But that's not the worst.  I came home one day to find a big hole kicked in my front door!  All those years I lived there, I had no idea that they had HOLLOW CORE doors as apartment front doors!!  I called Maintenance just before 5pm, and someone finally showed up around 11pm, With A Screwdriver.  Because 'There's a giant freaking hole in my door!' apparently translates as 'her locks are loose, bring a screwdriver'.    And while he was thinking about how he was going to fix it, they called him on his cell phone to send him to another 'emergency'.  I stood in the hallway and screamed 'IF THEY HAVE A DOOR, IT'S NOT AN EMERGENCY!!' 
He did come back and boarded my door, but I never slept until maintenance showed up the next day and replaced the whole door, with something SOLID.    Meanwhile, I packed.  I was out of there 2 months later, breaking my lease, and they didn't complain.  I'm sure it was because they knew that I had pictures and could sue.
They didn't take much, and I lost nothing of real value (just 2 antique sewing machines, which have no street value), so it was obviously just kids.  They kicked in at least 15 doors that week, too.  I wasn't the only one.   I never got my deposit back, though, but I thought it was worth getting out of that place for. 
The police never caught the kids.

That sound you heard was my jaw hitting the floor right before I thanked the heavens I got a good landlord while in college.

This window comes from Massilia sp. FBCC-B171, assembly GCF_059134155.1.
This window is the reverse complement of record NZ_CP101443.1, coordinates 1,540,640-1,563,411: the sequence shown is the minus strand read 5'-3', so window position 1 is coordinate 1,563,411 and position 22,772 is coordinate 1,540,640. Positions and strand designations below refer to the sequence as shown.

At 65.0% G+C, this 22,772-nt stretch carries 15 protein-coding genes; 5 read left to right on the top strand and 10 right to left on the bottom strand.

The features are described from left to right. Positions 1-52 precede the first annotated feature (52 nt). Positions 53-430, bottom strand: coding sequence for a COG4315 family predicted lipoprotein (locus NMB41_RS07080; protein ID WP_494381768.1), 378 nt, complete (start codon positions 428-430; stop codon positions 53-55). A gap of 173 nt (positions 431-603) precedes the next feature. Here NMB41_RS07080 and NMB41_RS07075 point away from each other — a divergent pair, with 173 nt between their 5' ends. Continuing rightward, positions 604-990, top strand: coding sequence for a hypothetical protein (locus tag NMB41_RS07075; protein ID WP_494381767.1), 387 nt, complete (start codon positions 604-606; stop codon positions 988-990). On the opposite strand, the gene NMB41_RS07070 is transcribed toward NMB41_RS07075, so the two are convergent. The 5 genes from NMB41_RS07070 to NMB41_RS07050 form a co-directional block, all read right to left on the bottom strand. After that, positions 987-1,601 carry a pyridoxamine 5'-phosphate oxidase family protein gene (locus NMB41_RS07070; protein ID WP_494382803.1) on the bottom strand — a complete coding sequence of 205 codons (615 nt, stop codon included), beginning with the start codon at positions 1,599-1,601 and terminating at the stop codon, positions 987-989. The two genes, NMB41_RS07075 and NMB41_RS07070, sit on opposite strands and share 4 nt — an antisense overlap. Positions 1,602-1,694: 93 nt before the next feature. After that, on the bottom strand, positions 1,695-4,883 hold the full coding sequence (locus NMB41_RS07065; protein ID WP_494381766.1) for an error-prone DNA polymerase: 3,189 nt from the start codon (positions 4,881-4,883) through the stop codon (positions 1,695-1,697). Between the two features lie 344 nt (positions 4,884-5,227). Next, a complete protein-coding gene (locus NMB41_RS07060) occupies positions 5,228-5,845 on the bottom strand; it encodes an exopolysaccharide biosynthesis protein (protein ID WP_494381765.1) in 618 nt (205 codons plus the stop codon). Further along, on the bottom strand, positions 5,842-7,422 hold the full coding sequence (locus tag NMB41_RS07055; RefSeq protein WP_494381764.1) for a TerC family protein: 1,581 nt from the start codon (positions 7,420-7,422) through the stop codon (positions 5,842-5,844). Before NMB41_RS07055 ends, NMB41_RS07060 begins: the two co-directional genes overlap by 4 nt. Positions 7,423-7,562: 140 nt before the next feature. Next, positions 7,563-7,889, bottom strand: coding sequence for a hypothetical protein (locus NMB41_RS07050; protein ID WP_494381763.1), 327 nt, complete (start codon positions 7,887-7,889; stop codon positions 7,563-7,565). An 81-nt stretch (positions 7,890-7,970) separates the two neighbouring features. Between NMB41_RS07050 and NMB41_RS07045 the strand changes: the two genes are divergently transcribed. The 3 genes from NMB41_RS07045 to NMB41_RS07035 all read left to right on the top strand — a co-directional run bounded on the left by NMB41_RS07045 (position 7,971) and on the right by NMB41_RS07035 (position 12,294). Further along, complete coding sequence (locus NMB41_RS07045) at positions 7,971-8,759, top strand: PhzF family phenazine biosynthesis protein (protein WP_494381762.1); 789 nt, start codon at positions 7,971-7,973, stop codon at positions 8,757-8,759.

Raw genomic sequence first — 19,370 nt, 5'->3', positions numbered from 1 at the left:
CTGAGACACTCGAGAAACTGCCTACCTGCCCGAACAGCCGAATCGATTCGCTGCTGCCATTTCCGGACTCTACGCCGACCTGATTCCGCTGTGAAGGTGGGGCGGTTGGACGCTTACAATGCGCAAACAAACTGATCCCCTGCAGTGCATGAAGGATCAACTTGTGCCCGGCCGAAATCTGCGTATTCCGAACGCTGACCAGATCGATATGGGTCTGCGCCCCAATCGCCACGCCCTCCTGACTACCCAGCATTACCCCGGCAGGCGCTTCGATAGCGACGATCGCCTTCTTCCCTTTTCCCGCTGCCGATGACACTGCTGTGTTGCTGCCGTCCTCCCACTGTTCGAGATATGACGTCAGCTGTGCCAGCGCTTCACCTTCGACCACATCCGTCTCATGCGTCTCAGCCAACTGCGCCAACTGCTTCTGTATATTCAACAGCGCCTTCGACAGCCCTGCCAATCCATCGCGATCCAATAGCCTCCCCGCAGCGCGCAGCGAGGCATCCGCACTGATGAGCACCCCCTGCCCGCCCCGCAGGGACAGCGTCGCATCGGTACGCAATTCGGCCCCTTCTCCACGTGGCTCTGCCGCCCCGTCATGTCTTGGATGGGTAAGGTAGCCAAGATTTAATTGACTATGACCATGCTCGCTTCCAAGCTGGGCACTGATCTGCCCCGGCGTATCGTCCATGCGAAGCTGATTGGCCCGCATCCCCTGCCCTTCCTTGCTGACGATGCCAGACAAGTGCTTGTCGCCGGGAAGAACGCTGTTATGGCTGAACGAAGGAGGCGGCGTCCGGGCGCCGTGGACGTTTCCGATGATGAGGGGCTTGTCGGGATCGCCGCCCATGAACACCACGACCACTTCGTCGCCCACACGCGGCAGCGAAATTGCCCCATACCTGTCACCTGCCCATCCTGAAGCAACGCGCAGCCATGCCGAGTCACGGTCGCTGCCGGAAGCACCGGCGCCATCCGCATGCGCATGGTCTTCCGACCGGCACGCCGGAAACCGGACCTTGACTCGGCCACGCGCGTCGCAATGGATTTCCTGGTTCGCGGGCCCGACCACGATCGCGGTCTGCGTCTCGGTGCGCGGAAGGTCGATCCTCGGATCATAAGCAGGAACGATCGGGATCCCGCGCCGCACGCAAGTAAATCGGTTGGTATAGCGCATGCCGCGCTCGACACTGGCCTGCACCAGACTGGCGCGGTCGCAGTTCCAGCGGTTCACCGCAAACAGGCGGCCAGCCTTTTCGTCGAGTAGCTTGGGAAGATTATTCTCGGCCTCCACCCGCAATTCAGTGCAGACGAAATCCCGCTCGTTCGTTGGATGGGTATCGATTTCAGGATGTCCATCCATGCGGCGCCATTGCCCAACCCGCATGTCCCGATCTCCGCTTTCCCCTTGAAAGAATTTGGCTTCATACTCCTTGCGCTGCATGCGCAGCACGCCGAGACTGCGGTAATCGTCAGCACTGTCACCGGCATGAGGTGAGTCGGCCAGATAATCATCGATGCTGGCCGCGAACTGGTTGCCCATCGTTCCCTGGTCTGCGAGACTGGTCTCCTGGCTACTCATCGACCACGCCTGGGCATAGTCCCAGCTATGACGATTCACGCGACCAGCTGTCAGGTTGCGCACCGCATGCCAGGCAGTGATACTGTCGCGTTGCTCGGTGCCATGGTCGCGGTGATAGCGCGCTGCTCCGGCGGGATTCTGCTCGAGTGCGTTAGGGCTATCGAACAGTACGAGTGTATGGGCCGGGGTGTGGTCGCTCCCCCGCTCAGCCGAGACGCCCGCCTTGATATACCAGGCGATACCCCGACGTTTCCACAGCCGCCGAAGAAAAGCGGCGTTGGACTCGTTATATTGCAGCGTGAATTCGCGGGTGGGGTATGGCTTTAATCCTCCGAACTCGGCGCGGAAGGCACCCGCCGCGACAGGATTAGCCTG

We were living on the second floor of a Victorian house and I personally loved it, but then I've always loved old homes.  This house was yellow with green shutters.  The other roommates thought it was ugly, I thought it was awesome. :)

The only problem was that when it came to heating this house in the winter, the gas bills were terrible.  I'm talking $300 one January and the pilot light was always going out.  The guy the landlord called to look at it taught myself and the other two girls who lived there how to relight it and we never had a problem again or had to call him out.   

Now like I said, three girls were living there and one  must have thought the other two were so cheap.   Jessie and I would come home at the end of our school day to find that Cathy had turned the heat up to 80.  We had a rule that it doesn't go up past 72 and she'd whine "But I was COLD!"  "That's what blankets and sweaters were invented for, m'dear." said Jessie.  I said "Well if you want to be that warm you could pay more than a 1/3 of the heating bill."   

She did find other ways of coping but she'd still whine.   To try and deal with the lack of insulation in the house, Jessie's boyfriend got the idea of getting plastic sheeting and putting it over the windows so at the very least we wouldn't be losing warm air or having drafts and that did work.  Didn't look all that great, but it worked.